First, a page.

Fabric ID thread & dictionary - Page 5 - the Fashion Spot
How to Join
the Fashion Spot / Visualizing Fashion / Art & Design
FAQ Calendar Search Today's Posts Mark Forums Read Rules Links Mobile How to Join
Thread Tools Display Modes
Marvystone's Avatar
Join Date: Jan 2006
Gender: femme
Posts: 3,984
Any idea what kind of dye technique is being used here?


  Reply With Quote
gius's Avatar
Join Date: Jan 2006
Gender: homme
Posts: 10,576
that's a form of tie-dye called "kanoko shibori"
kanoko means dapples

you just create clusters of tiny bubbles in fabric and tie each 'bubble' round with thread. then immerse in dye.. beatiful pictures, btw. love the 2nd


Last edited by gius; 28-06-2009 at 06:32 AM.
  Reply With Quote
rising star
Clothes_Addict's Avatar
Join Date: Nov 2005
Location: UK
Gender: femme
Posts: 117
That's amazing! This is what I love about TFS, I posted about tie dying only knowing about the usual 'tie a piece of string round it' method, and now I'm bursting with ideas I want to try!

Thanks guys (and thanks for pointing me here Gius!)

  Reply With Quote
gius's Avatar
Join Date: Jan 2006
Gender: homme
Posts: 10,576
has anyone seen any fabrics that look like the centre one... very fine lines
and remember its name?

(the fabric surrounded by all the other fabrics)



  Reply With Quote
Geometric Discharge
Crying Diamonds's Avatar
Join Date: Jan 2008
Location: London
Gender: homme
Posts: 7,275
This is ridiculous to have to describe it, but does anyone know what fabric I'm talking about when I say it's old-fashioned, like, seen a lot in antique clothing, it's thick and it has an almost wood-like grain to it and a shine?
Used mostly in dresses, I would think. I literally can't think what it could be called?

  Reply With Quote
Brigitte031's Avatar
Join Date: Sep 2010
Location: Santa Barbara, CA
Gender: femme
Posts: 11
My question about fabric is... which fabrics are worth paying more for? For example I have a skirt that is: 46% virgin wool, 46% acrylic, 5% polyester, 3% polyamide.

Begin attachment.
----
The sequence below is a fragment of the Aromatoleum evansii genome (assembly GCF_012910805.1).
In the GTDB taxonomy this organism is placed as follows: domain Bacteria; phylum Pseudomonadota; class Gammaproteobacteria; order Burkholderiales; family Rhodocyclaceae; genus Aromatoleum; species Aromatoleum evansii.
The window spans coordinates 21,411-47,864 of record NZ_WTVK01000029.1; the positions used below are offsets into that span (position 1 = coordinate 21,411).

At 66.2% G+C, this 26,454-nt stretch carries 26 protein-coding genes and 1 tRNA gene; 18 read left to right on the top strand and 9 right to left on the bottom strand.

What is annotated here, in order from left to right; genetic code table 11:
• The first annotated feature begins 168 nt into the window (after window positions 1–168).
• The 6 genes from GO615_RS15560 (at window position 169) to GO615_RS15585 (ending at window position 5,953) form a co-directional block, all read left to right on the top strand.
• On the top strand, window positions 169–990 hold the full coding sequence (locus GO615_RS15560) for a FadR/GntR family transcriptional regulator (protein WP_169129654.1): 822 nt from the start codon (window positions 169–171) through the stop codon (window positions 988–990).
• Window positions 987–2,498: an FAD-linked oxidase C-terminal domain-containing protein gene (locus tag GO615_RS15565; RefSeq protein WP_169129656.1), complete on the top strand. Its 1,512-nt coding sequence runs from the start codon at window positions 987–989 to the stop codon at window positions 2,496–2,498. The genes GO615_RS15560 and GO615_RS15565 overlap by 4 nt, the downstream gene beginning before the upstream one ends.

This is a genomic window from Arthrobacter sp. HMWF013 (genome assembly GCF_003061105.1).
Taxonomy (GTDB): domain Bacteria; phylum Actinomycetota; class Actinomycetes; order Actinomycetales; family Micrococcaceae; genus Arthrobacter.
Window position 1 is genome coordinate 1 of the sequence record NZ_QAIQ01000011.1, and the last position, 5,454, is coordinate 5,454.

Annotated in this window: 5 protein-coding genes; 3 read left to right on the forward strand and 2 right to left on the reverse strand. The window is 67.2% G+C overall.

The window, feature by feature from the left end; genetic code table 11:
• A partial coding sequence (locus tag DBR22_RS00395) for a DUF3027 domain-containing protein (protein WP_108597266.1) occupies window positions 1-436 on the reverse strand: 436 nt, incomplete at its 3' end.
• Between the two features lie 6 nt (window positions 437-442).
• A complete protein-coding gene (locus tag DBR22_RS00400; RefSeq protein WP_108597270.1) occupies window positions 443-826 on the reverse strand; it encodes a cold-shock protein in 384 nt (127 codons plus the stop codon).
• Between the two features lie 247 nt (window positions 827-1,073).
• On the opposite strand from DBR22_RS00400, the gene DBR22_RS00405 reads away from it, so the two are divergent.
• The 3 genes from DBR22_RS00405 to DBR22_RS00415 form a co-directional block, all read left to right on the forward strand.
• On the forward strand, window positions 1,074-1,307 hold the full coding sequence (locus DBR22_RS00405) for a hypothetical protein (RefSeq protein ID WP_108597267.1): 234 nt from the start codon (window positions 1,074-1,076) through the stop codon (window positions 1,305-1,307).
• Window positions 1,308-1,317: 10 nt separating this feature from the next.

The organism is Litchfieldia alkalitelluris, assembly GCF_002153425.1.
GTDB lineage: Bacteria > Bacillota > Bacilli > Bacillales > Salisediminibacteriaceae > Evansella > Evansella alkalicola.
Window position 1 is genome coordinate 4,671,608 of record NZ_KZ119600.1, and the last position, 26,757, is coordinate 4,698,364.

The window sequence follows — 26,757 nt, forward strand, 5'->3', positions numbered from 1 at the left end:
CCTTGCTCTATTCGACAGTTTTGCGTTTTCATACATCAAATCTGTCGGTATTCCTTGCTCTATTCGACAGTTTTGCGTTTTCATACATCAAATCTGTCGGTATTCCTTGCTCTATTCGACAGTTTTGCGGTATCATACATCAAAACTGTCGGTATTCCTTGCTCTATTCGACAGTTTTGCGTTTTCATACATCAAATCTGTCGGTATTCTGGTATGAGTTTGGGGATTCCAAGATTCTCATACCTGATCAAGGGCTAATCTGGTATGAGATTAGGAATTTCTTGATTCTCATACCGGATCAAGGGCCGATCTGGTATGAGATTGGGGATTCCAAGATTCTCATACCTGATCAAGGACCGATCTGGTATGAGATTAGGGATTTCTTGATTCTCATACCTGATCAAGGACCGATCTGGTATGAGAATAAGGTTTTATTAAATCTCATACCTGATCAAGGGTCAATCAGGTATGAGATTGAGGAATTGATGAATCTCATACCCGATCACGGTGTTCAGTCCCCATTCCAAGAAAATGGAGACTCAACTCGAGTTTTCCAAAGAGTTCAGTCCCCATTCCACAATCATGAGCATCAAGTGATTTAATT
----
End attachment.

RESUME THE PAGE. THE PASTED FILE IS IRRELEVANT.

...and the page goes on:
I don't think I understand what any of that means besides the wool part.

Then I have a pair of pants that is 71% acetate and 29% polyester.

Are these items worth keeping or is the material not that great?

  Reply With Quote
Feline's Avatar
Join Date: Jun 2002
Location: York/Lincoln, UK
Gender: femme
Posts: 2,174
Crying Diamonds - I think you mean moire fabric. It is usually silk, and was popular for dresses in Victorian/Edwardian eras. Nowadays, it is used for evening/bridal wear mostly and for soft furnishings.

Pic from jupiterimages.com
Attached Images
File Type: jpg Moire Fabric.jpg (43.0 KB, 0 views)

Empancipate yourself from mental slavery; None but ourselves can free our minds (Bob Marley - Redemption Song)
  Reply With Quote
Previous Thread | Next Thread »

dictionary, fabric, thread
Thread Tools
Display Modes

Posting Rules
You may not post new threads
You may not post replies
You may not post attachments
You may not edit your posts

BB code is On
Smilies are On
[IMG] code is On
HTML code is Off
Trackbacks are Off
Pingbacks are Off
Refbacks are Off

monitoring_string = "058526dd2635cb6818386bfd373b82a4"

All times are GMT -5. The time now is 03:53 AM.
Powered by vBulletin®
Copyright ©2000 - 2016, Jelsoft Enterprises Ltd.
TheFashionSpot.com is a property of TotallyHer Media, LLC, an Evolve Media LLC company. ©2016 All rights reserved.